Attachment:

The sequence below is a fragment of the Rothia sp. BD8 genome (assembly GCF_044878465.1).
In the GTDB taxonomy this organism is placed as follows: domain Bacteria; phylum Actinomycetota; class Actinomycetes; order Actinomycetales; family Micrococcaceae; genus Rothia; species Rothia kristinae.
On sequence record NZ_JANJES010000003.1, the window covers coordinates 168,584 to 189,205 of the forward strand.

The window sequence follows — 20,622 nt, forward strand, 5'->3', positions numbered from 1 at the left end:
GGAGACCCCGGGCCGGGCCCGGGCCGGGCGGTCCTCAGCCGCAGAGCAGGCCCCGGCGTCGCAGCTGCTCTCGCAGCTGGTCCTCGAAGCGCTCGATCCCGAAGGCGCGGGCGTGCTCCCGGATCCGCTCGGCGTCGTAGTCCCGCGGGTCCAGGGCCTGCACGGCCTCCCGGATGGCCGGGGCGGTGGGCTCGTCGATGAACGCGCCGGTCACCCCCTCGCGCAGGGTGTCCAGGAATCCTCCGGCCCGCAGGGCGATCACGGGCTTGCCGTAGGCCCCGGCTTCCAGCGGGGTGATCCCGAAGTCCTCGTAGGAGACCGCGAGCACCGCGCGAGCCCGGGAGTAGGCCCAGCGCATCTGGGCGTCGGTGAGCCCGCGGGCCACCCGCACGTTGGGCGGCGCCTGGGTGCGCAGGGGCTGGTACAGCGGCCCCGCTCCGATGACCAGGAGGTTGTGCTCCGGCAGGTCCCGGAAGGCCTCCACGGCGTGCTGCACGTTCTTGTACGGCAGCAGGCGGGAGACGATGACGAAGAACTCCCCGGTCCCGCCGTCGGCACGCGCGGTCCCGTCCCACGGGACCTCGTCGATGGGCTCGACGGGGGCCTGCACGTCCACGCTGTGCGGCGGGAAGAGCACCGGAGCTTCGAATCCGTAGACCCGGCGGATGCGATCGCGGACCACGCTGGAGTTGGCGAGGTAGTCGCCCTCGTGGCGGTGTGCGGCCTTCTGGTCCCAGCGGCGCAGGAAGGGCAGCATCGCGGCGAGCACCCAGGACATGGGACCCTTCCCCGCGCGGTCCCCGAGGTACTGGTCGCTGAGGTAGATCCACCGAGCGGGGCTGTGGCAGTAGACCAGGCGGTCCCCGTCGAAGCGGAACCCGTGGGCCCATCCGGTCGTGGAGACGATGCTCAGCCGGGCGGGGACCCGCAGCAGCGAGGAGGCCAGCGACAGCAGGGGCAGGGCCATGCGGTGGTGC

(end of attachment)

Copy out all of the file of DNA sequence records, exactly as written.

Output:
The sequence below is a fragment of the Rothia sp. BD8 genome (assembly GCF_044878465.1).
In the GTDB taxonomy this organism is placed as follows: domain Bacteria; phylum Actinomycetota; class Actinomycetes; order Actinomycetales; family Micrococcaceae; genus Rothia; species Rothia kristinae.
On sequence record NZ_JANJES010000003.1, the window covers coordinates 168,584 to 189,205 of the forward strand.

The window sequence follows — 20,622 nt, forward strand, 5'->3', positions numbered from 1 at the left end:
GGAGACCCCGGGCCGGGCCCGGGCCGGGCGGTCCTCAGCCGCAGAGCAGGCCCCGGCGTCGCAGCTGCTCTCGCAGCTGGTCCTCGAAGCGCTCGATCCCGAAGGCGCGGGCGTGCTCCCGGATCCGCTCGGCGTCGTAGTCCCGCGGGTCCAGGGCCTGCACGGCCTCCCGGATGGCCGGGGCGGTGGGCTCGTCGATGAACGCGCCGGTCACCCCCTCGCGCAGGGTGTCCAGGAATCCTCCGGCCCGCAGGGCGATCACGGGCTTGCCGTAGGCCCCGGCTTCCAGCGGGGTGATCCCGAAGTCCTCGTAGGAGACCGCGAGCACCGCGCGAGCCCGGGAGTAGGCCCAGCGCATCTGGGCGTCGGTGAGCCCGCGGGCCACCCGCACGTTGGGCGGCGCCTGGGTGCGCAGGGGCTGGTACAGCGGCCCCGCTCCGATGACCAGGAGGTTGTGCTCCGGCAGGTCCCGGAAGGCCTCCACGGCGTGCTGCACGTTCTTGTACGGCAGCAGGCGGGAGACGATGACGAAGAACTCCCCGGTCCCGCCGTCGGCACGCGCGGTCCCGTCCCACGGGACCTCGTCGATGGGCTCGACGGGGGCCTGCACGTCCACGCTGTGCGGCGGGAAGAGCACCGGAGCTTCGAATCCGTAGACCCGGCGGATGCGATCGCGGACCACGCTGGAGTTGGCGAGGTAGTCGCCCTCGTGGCGGTGTGCGGCCTTCTGGTCCCAGCGGCGCAGGAAGGGCAGCATCGCGGCGAGCACCCAGGACATGGGACCCTTCCCCGCGCGGTCCCCGAGGTACTGGTCGCTGAGGTAGATCCACCGAGCGGGGCTGTGGCAGTAGACCAGGCGGTCCCCGTCGAAGCGGAACCCGTGGGCCCATCCGGTCGTGGAGACGATGCTCAGCCGGGCGGGGACCCGCAGCAGCGAGGAGGCCAGCGACAGCAGGGGCAGGGCCATGCGGTGGTGC